Experiencing Transformations Dynamically With Nearpod and Desmos

My Math 8 students started exploring patterns for various transformations in the coordinate plane this week.  Such a visual and potentially dynamic topic calls for visual and dynamic lesson presentation (ahem… not a static worksheet).  The winning combination this week was to guide students through a Nearpod lesson first, and let them loose on a Desmos self-paced activity to follow.

Nearpod first – why?  Since students had never seen these topics in the context of the coordinate plane, it was extremely beneficial that I could control the pacing initially.  Hear me – this “teacher-paced” format is NOT about the teacher being “in control”.  Rather, it’s about keeping kids from rushing ahead before they should (since, in general, they don’t know what they don’t know). We took our time to discuss student responses to open-ended questions and drawings of the transformations in the coordinate plane along the way.

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I LOVE to run a “Nearpod Cartoon”, clicking quickly through student graphs, using my interactive white board, to show the variations in student work so we can talk about them, and discuss ways to correct them.  We even played the instrumental “chorus” of Bieber’s “Where Are You Now” as I clicked through (if you don’t see the connection, watch his video starting at 1:09 here – that cartoon thing is basically how student work looks, especially if they embellish it a little with color…)

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I like to present the solutions to transformations dynamically as well.  Using Keynote, the “Magic Move” transition, and QuickTime to record a #SILENTSOLUTION screencast helps students see the solutions in motion.  They can watch the solution video (shared within Nearpod) repeatedly to see exactly where those vertices landed.  The silence of these quick videos allows students to provide the narrative for what they’re witnessing.  I wish you could hear students as they watch these silent videos, and how often they’re surprised, and finally say, “OH!  Now I get it!  I see what it did!”

IMG_3822After patterns were generalized and reteaching occurred as needed, I sent students a multi-question “quiz” to end the Nearpod portion of the day.  Individual results from thisNearpod quiz were sent to each student’s iPad screen in the form of a pie graph, where students could revisit the questions and their own responses. Note: when I send this pie graph to student screens, they literally scream, yell, jump out of their seats, and proudly display their completely green (100% correct) pie graphs like a badge of honor!  The room literally ERUPTS!  Except for those with a sliver… or perhaps huge sector… of red on their graphs…  Having this data gave me the chance to intervene with any students who were struggling during the transition from Nearpod to Desmos.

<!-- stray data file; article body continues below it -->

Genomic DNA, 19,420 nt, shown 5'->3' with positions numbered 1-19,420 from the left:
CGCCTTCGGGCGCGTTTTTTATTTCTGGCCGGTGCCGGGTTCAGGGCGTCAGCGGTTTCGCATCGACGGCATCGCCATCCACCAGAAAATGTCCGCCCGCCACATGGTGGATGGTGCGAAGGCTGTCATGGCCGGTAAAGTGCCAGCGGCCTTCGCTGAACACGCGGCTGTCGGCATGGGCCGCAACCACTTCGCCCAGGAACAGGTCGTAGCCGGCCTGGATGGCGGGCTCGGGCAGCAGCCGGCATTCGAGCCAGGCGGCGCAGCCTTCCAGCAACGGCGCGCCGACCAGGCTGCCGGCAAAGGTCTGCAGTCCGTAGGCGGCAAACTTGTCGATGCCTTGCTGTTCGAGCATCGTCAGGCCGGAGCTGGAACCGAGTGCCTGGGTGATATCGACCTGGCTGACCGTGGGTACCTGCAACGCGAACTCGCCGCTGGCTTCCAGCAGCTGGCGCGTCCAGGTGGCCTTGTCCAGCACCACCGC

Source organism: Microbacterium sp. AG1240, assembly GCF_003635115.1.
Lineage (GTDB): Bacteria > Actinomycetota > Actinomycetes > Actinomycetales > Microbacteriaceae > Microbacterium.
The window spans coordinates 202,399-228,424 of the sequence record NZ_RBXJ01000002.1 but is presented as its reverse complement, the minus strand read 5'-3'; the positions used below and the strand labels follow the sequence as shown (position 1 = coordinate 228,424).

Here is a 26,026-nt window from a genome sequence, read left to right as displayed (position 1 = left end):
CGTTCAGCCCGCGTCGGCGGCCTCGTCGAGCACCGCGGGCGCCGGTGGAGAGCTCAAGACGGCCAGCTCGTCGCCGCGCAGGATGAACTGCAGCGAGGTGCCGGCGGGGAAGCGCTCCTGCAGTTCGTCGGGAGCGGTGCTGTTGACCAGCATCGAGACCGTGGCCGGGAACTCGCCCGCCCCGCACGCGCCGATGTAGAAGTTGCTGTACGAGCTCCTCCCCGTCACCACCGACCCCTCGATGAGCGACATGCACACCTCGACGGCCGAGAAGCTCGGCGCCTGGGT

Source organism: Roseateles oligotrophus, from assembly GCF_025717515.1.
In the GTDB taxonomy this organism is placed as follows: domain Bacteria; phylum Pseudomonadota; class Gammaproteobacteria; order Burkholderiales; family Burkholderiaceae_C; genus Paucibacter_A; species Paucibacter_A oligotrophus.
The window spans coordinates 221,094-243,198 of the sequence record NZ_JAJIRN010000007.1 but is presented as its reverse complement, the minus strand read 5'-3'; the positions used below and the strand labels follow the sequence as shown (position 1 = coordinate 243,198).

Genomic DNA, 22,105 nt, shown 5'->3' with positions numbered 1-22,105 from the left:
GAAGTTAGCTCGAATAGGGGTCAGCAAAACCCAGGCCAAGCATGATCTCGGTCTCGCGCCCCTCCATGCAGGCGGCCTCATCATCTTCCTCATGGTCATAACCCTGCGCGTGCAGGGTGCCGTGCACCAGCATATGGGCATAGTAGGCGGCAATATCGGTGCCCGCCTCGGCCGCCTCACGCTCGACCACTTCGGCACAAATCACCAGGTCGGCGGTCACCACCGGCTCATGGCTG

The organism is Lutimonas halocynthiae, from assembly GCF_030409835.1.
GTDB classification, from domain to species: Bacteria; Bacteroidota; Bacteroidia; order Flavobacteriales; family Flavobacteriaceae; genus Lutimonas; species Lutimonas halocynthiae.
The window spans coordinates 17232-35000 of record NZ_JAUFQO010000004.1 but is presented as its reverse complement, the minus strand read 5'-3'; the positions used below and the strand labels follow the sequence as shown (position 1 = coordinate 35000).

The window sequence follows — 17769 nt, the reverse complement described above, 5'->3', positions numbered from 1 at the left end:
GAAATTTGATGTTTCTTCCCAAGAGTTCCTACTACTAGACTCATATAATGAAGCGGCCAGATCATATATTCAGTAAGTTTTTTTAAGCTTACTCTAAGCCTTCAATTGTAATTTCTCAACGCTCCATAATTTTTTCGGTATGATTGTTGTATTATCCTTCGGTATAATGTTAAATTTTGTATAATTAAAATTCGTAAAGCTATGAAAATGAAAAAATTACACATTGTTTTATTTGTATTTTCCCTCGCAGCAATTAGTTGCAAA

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Once students reviewed their quiz results, and met with me for help as needed, they went to student.desmos.com to work through a related activity.  This time, rather than simply creating sketches in a coordinate plane drawing, students had to accurately complete and correct tables of values to “program” Desmos to graph the desired transformation.

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We’re working on it!

IMG_3804Projecting students’ graphs using the Desmos “Overlay” feature is a great way to check in with the class, often revealing an OOPS or two… or, more than two…  The best part about the Overlay is when students realize they need to correct their graphs, and we can all watch those corrections happening “live” and dynamically! I used my iPhone to capture this time-lapse during one of the Desmos translations tasks.  Check out the video here.

I was very thankful for Andrew Stadel’s impeccable timing in sharing his Chrome tech-tip.  I used it for the exact purpose he shared.  Early in the reflections Desmos activity, I highlighted the word “opposite” and made a big deal out of encouraging those who used academic vocabulary to describe their reflections.  It worked – later in the activity when I looked for the word “opposite” again, many more students had used the term.

I’d love to hear about your experiences using Nearpod or Desmos to teach students about transformations or other dynamic topics!

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